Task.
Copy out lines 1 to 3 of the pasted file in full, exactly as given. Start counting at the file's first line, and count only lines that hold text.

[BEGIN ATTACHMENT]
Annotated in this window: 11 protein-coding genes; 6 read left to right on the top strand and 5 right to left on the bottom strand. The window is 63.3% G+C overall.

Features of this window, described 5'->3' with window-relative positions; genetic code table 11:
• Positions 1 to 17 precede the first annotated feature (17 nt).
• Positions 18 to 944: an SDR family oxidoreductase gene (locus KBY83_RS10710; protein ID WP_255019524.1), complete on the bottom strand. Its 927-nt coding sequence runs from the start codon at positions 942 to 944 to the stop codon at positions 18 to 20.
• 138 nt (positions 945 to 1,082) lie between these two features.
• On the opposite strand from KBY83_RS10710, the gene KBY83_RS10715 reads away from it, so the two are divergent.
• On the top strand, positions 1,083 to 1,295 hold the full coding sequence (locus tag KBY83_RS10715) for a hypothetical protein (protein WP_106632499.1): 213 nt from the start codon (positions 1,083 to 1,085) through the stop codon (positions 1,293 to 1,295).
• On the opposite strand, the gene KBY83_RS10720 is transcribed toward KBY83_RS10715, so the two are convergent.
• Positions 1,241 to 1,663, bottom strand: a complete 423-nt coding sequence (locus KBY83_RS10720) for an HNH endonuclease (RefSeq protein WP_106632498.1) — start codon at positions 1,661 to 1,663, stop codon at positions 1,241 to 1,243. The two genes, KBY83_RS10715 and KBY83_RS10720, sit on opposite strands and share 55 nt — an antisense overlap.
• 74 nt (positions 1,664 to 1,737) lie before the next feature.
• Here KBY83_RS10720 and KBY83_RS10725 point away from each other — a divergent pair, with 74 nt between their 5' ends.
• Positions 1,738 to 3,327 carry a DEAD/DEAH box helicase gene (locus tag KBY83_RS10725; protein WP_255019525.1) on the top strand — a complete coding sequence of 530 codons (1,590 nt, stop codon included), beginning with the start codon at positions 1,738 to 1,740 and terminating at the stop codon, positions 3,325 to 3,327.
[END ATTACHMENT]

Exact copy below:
Annotated in this window: 11 protein-coding genes; 6 read left to right on the top strand and 5 right to left on the bottom strand. The window is 63.3% G+C overall.

Features of this window, described 5'->3' with window-relative positions; genetic code table 11:
• Positions 1 to 17 precede the first annotated feature (17 nt).